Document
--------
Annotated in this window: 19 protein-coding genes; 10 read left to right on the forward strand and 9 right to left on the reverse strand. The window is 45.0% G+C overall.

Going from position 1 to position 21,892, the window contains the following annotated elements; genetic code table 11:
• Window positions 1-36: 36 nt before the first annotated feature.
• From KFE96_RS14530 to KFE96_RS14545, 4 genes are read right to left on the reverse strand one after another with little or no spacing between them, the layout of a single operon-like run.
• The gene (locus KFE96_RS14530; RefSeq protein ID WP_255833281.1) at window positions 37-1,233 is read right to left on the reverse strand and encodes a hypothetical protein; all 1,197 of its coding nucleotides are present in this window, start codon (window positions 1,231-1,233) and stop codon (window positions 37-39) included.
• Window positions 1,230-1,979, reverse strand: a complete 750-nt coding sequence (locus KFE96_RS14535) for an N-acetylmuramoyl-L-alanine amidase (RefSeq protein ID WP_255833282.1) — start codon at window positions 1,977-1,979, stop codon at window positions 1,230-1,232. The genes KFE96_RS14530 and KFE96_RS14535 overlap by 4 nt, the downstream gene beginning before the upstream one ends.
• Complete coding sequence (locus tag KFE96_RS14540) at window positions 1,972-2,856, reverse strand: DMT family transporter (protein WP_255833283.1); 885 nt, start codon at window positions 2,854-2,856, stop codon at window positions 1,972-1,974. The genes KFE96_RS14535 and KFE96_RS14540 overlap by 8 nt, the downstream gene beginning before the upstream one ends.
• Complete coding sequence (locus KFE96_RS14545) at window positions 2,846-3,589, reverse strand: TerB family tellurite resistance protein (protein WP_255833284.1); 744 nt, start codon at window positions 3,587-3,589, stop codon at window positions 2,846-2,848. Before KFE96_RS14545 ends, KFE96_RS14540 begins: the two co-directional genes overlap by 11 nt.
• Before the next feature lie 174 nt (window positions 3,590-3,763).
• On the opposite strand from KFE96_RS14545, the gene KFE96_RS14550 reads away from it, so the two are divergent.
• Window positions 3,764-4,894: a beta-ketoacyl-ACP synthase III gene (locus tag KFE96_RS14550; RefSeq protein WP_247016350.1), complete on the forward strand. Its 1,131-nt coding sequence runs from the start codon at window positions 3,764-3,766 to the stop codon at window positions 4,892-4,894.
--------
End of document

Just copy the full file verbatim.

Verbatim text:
Annotated in this window: 19 protein-coding genes; 10 read left to right on the forward strand and 9 right to left on the reverse strand. The window is 45.0% G+C overall.

Going from position 1 to position 21,892, the window contains the following annotated elements; genetic code table 11:
• Window positions 1-36: 36 nt before the first annotated feature.
• From KFE96_RS14530 to KFE96_RS14545, 4 genes are read right to left on the reverse strand one after another with little or no spacing between them, the layout of a single operon-like run.
• The gene (locus KFE96_RS14530; RefSeq protein ID WP_255833281.1) at window positions 37-1,233 is read right to left on the reverse strand and encodes a hypothetical protein; all 1,197 of its coding nucleotides are present in this window, start codon (window positions 1,231-1,233) and stop codon (window positions 37-39) included.
• Window positions 1,230-1,979, reverse strand: a complete 750-nt coding sequence (locus KFE96_RS14535) for an N-acetylmuramoyl-L-alanine amidase (RefSeq protein ID WP_255833282.1) — start codon at window positions 1,977-1,979, stop codon at window positions 1,230-1,232. The genes KFE96_RS14530 and KFE96_RS14535 overlap by 4 nt, the downstream gene beginning before the upstream one ends.
• Complete coding sequence (locus tag KFE96_RS14540) at window positions 1,972-2,856, reverse strand: DMT family transporter (protein WP_255833283.1); 885 nt, start codon at window positions 2,854-2,856, stop codon at window positions 1,972-1,974. The genes KFE96_RS14535 and KFE96_RS14540 overlap by 8 nt, the downstream gene beginning before the upstream one ends.
• Complete coding sequence (locus KFE96_RS14545) at window positions 2,846-3,589, reverse strand: TerB family tellurite resistance protein (protein WP_255833284.1); 744 nt, start codon at window positions 3,587-3,589, stop codon at window positions 2,846-2,848. Before KFE96_RS14545 ends, KFE96_RS14540 begins: the two co-directional genes overlap by 11 nt.
• Before the next feature lie 174 nt (window positions 3,590-3,763).
• On the opposite strand from KFE96_RS14545, the gene KFE96_RS14550 reads away from it, so the two are divergent.
• Window positions 3,764-4,894: a beta-ketoacyl-ACP synthase III gene (locus tag KFE96_RS14550; RefSeq protein WP_247016350.1), complete on the forward strand. Its 1,131-nt coding sequence runs from the start codon at window positions 3,764-3,766 to the stop codon at window positions 4,892-4,894.